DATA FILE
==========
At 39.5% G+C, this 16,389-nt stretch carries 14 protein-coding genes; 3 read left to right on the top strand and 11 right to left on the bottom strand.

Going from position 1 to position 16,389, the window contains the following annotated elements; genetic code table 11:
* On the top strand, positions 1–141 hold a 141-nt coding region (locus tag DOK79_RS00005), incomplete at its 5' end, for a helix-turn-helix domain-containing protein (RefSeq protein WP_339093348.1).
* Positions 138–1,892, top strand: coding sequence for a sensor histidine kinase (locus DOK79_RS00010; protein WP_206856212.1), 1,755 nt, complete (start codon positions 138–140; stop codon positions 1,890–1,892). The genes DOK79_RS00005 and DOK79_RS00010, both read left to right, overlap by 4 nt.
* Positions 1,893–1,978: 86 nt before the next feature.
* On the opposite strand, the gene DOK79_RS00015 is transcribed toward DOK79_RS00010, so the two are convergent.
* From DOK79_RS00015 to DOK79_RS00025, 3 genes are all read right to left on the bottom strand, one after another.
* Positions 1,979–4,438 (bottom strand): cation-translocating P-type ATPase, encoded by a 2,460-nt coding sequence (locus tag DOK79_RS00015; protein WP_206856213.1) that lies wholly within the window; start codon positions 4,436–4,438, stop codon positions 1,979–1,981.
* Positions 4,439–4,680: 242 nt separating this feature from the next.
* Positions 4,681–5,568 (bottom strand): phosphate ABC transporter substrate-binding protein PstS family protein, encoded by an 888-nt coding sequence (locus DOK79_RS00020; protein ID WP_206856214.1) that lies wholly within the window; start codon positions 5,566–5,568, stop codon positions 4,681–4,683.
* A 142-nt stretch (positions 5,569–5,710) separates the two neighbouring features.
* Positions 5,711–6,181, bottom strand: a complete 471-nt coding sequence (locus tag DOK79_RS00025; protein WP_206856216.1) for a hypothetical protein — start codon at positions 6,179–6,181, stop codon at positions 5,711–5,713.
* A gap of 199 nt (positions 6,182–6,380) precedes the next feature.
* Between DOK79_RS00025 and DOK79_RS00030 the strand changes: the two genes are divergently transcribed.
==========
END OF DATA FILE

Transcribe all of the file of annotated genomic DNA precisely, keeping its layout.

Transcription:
At 39.5% G+C, this 16,389-nt stretch carries 14 protein-coding genes; 3 read left to right on the top strand and 11 right to left on the bottom strand.

Going from position 1 to position 16,389, the window contains the following annotated elements; genetic code table 11:
* On the top strand, positions 1–141 hold a 141-nt coding region (locus tag DOK79_RS00005), incomplete at its 5' end, for a helix-turn-helix domain-containing protein (RefSeq protein WP_339093348.1).
* Positions 138–1,892, top strand: coding sequence for a sensor histidine kinase (locus DOK79_RS00010; protein WP_206856212.1), 1,755 nt, complete (start codon positions 138–140; stop codon positions 1,890–1,892). The genes DOK79_RS00005 and DOK79_RS00010, both read left to right, overlap by 4 nt.
* Positions 1,893–1,978: 86 nt before the next feature.
* On the opposite strand, the gene DOK79_RS00015 is transcribed toward DOK79_RS00010, so the two are convergent.
* From DOK79_RS00015 to DOK79_RS00025, 3 genes are all read right to left on the bottom strand, one after another.
* Positions 1,979–4,438 (bottom strand): cation-translocating P-type ATPase, encoded by a 2,460-nt coding sequence (locus tag DOK79_RS00015; protein WP_206856213.1) that lies wholly within the window; start codon positions 4,436–4,438, stop codon positions 1,979–1,981.
* Positions 4,439–4,680: 242 nt separating this feature from the next.
* Positions 4,681–5,568 (bottom strand): phosphate ABC transporter substrate-binding protein PstS family protein, encoded by an 888-nt coding sequence (locus DOK79_RS00020; protein ID WP_206856214.1) that lies wholly within the window; start codon positions 5,566–5,568, stop codon positions 4,681–4,683.
* A 142-nt stretch (positions 5,569–5,710) separates the two neighbouring features.
* Positions 5,711–6,181, bottom strand: a complete 471-nt coding sequence (locus tag DOK79_RS00025; protein WP_206856216.1) for a hypothetical protein — start codon at positions 6,179–6,181, stop codon at positions 5,711–5,713.
* A gap of 199 nt (positions 6,182–6,380) precedes the next feature.
* Between DOK79_RS00025 and DOK79_RS00030 the strand changes: the two genes are divergently transcribed.